Many people get frustrated with their weight loss plans. Weeks into exercising regularly and eating healthy, and yet some areas are still looking unaffected. You know those areas the tummy, the muffin tops, the love handles, the saddle bags. This lack of fat loss has led to the question, ‘why is necessary fat so hard to lose?’ To help answer that question, here are some of the reasons why people struggle to lose some body fat.
Calories and Hormones
Body shapes and systems are determined by age and genetic disposition not everyone responds to the same regime. Weight and body fat are linked to both calories and hormones. This combination is why most people cannot just diet and get slim. Hormones control metabolism, so when food intake goes down, those pesky hormones adjust. This change, of course, is nature’s way to guarantee the survival of the species. Most animals in nature do not overeat they may eat more in one season to store fat for a season when there is less food, but they do not continually overeat – only humans do that. So when taking in fewer calories, the body automatically thinks “famine” and adjusts accordingly making it harder to lose any fat. This slowing of the metabolism is why most dieters plateau or even start gaining weight on the same low-calorie intake.
First On, Last Off
The body stores fat first in areas where it can easily access the fat for energy when needed. Fat around the stomach, hips, and thighs are where the body can grab energy readily. This ability to get energy quickly is essential for the body, and so fat is stored here first. As more weight is gained fat is then stored in other parts of the body – the calves, the arms, the face, etc. – these are places harder to access for the body and less essential for quick energy. So when the body drops weight, it loses the weight first from the less important and harder to access areas. Once again, necessary for survival, but annoying when losing weight is the goal. Most people are not happy when they have been very vigilant in their dieting and only see their arms getting thinner.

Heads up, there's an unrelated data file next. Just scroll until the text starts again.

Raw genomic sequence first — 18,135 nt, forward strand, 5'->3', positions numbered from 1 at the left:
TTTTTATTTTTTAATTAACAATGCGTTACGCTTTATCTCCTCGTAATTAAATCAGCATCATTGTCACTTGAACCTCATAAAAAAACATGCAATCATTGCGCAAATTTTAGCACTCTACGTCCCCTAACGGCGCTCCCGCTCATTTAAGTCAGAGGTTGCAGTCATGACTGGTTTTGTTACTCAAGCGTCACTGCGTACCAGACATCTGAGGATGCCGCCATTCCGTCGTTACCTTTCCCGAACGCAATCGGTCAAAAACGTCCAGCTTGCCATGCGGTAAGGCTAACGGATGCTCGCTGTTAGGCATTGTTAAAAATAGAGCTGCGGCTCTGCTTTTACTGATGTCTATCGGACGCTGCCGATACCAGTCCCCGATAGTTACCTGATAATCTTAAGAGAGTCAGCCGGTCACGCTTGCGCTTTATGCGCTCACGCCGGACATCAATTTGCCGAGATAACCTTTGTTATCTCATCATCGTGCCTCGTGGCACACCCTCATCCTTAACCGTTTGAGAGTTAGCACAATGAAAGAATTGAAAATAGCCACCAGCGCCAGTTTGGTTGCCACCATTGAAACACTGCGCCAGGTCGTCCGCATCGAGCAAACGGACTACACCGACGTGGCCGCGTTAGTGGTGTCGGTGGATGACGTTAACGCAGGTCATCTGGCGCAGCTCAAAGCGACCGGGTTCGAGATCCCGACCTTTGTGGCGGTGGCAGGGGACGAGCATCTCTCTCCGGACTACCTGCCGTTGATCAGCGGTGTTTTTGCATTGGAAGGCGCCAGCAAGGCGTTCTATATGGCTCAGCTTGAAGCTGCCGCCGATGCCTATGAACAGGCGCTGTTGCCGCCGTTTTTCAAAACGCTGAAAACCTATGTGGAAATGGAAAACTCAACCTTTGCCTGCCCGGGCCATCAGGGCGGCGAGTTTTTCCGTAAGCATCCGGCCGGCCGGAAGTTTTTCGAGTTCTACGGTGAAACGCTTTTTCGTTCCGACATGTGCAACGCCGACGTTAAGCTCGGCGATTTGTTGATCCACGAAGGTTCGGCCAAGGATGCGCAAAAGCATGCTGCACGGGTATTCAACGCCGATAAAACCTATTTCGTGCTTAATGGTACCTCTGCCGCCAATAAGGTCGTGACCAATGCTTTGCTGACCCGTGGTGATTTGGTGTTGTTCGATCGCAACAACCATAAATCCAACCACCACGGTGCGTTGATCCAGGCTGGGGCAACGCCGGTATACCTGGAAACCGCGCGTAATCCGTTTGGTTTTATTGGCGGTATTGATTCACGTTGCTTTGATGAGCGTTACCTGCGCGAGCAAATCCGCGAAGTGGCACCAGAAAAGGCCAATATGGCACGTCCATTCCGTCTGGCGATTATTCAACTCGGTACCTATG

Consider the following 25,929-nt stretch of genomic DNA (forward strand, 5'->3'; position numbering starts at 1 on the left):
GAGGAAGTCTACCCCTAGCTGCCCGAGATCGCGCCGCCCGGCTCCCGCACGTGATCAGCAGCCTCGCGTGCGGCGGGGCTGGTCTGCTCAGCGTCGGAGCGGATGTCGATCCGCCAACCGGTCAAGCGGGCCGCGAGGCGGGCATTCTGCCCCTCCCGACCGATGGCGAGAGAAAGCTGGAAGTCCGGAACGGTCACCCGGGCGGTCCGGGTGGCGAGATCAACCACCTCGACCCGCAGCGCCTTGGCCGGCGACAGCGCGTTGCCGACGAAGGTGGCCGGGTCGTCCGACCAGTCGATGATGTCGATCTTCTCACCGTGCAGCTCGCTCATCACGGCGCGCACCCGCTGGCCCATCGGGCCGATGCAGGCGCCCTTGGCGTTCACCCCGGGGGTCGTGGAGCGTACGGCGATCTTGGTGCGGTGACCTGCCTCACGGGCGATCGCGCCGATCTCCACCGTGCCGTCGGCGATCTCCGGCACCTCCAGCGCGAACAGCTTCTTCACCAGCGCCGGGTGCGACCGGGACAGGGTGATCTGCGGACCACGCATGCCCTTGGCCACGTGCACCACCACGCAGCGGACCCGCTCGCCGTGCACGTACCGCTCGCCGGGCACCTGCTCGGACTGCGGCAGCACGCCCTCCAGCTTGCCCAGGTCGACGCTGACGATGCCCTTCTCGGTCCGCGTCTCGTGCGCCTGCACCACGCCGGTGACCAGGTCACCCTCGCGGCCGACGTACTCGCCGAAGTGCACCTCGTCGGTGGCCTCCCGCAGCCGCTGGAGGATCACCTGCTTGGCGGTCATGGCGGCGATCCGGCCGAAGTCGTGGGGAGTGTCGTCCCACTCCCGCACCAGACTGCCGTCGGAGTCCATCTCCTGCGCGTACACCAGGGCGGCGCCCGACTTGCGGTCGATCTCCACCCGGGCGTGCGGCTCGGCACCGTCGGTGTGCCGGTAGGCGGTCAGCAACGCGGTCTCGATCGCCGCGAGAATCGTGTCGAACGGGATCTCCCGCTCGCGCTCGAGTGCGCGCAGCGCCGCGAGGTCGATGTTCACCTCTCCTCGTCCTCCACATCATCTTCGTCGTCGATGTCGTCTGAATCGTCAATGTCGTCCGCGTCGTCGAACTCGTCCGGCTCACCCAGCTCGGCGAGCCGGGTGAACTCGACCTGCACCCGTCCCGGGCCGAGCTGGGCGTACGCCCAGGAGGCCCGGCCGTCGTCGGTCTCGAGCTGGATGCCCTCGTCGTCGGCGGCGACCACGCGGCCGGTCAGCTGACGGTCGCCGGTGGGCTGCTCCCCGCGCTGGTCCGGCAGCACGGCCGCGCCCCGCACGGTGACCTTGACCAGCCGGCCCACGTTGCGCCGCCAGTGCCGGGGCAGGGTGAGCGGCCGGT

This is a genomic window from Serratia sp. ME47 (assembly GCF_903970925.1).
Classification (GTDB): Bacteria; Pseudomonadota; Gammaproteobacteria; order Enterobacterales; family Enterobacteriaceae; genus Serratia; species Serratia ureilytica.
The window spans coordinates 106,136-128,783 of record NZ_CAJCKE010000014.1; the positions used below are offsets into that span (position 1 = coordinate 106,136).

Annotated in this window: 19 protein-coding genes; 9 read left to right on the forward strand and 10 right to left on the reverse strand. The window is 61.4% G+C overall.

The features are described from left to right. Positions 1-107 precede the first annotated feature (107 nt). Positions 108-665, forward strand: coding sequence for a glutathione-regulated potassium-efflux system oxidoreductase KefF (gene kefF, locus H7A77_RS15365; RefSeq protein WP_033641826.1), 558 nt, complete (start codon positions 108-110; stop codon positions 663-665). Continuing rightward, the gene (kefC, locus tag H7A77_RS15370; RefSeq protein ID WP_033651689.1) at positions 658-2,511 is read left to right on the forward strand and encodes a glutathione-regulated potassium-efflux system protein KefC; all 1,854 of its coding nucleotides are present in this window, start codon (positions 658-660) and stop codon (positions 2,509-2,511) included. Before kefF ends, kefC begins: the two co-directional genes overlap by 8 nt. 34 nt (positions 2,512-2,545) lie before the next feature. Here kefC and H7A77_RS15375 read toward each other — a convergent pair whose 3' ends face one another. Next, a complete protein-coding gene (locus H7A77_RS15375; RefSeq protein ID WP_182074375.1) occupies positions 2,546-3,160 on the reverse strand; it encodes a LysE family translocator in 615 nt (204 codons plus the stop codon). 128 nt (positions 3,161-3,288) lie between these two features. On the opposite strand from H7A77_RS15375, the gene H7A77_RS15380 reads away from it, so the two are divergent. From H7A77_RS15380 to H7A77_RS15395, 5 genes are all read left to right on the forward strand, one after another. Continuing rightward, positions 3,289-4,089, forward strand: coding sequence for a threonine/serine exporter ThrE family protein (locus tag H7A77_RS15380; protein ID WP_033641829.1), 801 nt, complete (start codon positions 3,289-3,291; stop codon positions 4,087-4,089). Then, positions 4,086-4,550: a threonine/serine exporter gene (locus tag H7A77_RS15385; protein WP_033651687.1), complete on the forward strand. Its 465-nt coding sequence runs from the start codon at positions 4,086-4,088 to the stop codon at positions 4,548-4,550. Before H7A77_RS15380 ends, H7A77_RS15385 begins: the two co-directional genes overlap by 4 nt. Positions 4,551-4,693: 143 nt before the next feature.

It is just human nature to set a goal and work towards it. Weight loss is a big one for this. The goal is usually a certain number on the scale, clothing size or set of body measurements. A strict program of exercising and eating is setup to achieve this aim. The plan is working fine, but the goal nears and the progress slows. At this point most people get frustrated, but the explanation is simple: the less fat on the body, the more the body wants to hang on to it. Once again this is the human body reacting to what it thinks is dire times ahead. As the goal is approached, increasing calories and decreasing exercise can do the trick. (Yes, this does seem counterintuitive.) Now this does not mean empty calories from sodas, chips and sweets it means nutrient-rich foods like lean meats, fruits, and vegetables. Reducing exercise allows the hormones to readjust the metabolism. The body now thinks, the “famine” is over, and it will once again allow fat to be released.
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